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Why Tony Elumelu May Not Forgive Ayo Akinyelure


Tony Elumelu

The corporate world is a community where dogs are known to eat dogs. Within this community, the Chinese anecdote that “the mantis stalks the cicada, unaware of the oriole behind,” is one trend that is as usual as the sun in the sky. So it is with former MD of United Bank for Africa (UBA), Tony Elumelu and Senator Ayo Akinyeleru of the Senate Committee on Ethics, Privileges and Public Petition.

Reputation and integrity are coins that are carefully spent in business because they are precious. Thus, Senator Akinyeleru inadvertently accusing Tony Elumelu of fencing 41 billion away from NITEL and MTEL isn’t something that can be immediately forgiven or forgotten.

Drawing from what Senator Akinyeleru reported from his findings, UBA—under Elumelu—found loopholes in the waiting period of MTEL taking over from NITEL and secretly withdrew about 41 billion of the 42 billion that was liquidated as a result of the transactions of the telecommunication companies. In other words, while shareholders were waiting for the natural storm of company takeover to blow over, Elumelu’s bank and team allegedly dragged 41 billion away, under the cover of night.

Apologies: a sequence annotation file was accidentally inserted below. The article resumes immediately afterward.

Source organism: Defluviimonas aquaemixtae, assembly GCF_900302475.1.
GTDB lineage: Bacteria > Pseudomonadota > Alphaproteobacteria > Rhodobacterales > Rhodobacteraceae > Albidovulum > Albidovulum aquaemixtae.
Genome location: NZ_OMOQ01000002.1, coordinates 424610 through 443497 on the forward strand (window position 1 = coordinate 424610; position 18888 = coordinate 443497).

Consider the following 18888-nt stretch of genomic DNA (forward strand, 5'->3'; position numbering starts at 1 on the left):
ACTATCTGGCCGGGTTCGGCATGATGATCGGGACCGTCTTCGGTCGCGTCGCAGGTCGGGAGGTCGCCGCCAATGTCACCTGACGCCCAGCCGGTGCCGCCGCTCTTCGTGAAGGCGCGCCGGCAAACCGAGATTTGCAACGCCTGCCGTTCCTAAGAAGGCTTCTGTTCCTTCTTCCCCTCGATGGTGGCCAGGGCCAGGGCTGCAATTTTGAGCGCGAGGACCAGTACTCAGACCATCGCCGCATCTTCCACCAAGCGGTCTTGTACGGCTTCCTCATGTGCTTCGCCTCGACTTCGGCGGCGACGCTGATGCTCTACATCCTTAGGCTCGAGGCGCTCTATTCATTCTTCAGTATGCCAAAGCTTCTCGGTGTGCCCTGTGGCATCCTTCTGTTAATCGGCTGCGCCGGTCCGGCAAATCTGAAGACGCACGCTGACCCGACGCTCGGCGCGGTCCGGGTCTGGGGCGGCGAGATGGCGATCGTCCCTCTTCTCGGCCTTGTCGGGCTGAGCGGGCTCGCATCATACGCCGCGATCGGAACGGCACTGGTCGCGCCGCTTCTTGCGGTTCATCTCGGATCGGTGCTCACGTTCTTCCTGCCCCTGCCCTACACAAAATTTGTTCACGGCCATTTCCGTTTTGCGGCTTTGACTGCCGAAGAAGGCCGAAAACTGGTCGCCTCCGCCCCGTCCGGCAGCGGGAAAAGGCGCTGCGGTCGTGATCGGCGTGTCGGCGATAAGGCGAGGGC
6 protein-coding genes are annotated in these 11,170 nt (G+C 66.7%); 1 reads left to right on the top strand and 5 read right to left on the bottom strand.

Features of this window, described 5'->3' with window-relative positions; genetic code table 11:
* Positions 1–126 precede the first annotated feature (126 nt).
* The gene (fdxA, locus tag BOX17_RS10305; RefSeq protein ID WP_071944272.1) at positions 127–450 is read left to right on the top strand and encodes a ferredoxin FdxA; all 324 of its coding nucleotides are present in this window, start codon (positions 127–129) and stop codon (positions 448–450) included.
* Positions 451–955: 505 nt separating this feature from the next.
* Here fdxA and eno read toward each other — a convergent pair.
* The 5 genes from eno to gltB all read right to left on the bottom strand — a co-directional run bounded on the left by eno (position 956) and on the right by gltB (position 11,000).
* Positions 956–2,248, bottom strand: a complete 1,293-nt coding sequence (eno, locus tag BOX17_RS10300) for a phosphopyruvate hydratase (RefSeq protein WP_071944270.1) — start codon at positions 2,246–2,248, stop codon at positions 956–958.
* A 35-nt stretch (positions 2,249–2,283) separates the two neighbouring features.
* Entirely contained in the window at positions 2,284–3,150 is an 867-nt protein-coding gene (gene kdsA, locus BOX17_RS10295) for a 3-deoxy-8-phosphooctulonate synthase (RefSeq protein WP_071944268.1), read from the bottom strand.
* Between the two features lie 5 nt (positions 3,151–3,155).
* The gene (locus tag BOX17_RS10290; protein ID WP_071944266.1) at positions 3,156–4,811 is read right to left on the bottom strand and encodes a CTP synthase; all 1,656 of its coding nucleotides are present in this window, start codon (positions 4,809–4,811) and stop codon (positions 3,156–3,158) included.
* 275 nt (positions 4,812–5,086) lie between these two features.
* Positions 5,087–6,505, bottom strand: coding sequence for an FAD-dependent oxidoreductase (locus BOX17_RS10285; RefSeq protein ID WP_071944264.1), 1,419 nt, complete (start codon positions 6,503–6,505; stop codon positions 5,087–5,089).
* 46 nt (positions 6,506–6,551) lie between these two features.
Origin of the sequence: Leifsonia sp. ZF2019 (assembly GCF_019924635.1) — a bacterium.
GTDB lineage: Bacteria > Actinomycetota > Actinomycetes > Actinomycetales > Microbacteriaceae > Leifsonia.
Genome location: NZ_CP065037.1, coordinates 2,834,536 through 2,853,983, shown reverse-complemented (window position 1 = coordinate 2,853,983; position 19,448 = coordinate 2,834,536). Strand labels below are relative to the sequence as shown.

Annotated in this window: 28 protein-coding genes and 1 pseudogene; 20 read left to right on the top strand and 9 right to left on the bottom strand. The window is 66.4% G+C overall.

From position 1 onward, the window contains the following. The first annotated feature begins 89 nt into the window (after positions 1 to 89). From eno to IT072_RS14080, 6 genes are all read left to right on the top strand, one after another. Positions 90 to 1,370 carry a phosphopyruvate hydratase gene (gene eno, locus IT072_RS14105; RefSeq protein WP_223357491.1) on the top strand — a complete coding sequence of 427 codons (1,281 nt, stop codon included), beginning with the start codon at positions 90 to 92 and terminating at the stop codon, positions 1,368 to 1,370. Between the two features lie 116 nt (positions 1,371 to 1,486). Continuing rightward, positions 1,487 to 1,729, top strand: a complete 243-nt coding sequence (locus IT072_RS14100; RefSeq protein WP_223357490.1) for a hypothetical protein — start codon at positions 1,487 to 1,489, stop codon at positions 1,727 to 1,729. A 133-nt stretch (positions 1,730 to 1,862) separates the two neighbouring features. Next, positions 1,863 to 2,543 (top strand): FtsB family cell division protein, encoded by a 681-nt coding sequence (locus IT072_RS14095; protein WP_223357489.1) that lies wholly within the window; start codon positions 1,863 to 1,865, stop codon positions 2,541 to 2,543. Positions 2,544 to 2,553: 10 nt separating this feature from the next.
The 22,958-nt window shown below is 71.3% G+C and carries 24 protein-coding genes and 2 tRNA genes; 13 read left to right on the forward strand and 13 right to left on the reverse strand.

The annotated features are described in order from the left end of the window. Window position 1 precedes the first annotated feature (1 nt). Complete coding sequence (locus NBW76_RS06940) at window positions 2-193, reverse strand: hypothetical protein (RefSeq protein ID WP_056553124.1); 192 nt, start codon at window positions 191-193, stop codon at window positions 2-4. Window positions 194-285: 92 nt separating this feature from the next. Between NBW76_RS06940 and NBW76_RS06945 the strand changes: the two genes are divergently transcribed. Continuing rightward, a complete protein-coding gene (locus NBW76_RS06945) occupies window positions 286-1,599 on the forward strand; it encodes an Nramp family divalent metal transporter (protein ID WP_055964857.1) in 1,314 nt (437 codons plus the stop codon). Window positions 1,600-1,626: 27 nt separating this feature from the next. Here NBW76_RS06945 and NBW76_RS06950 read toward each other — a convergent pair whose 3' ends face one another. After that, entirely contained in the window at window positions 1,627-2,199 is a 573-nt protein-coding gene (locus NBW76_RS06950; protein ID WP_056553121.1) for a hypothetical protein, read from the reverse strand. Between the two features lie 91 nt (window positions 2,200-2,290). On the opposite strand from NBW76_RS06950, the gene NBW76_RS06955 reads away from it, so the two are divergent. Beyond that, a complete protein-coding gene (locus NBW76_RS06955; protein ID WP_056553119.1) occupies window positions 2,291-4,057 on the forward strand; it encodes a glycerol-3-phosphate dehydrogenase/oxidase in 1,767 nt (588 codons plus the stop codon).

Responding to the allegations, Elumelu’s lawyers maintain that the case is much more complex than what Senator Akinyeleru is reporting. According to them, it is still undergoing judicial review and interrogation, which is why the court has suspended public declarations and accusations until everything is settled. Akinyeleru’s public declaration and accusation are consequently baseless, unwarranted, defamatory, and deriving from personal and ulterior motives. Elumelu did not stop there.

Senator Ayo Akinyeleru has been threatened with a lawsuit, which will immediately take effect should he refuse to apologise for his reports, retract them, and essentially restore the integrity of Tony Elumelu.

As in the case of farmlands, once the seeds of integrity are shown to be dead, there’s no point stressing the size and fruits of reputation—just sell the land. This is what Senator Akinyeleru’s reports mean for Elumelu, and why the latter cannot be in a hurry to embrace the former.



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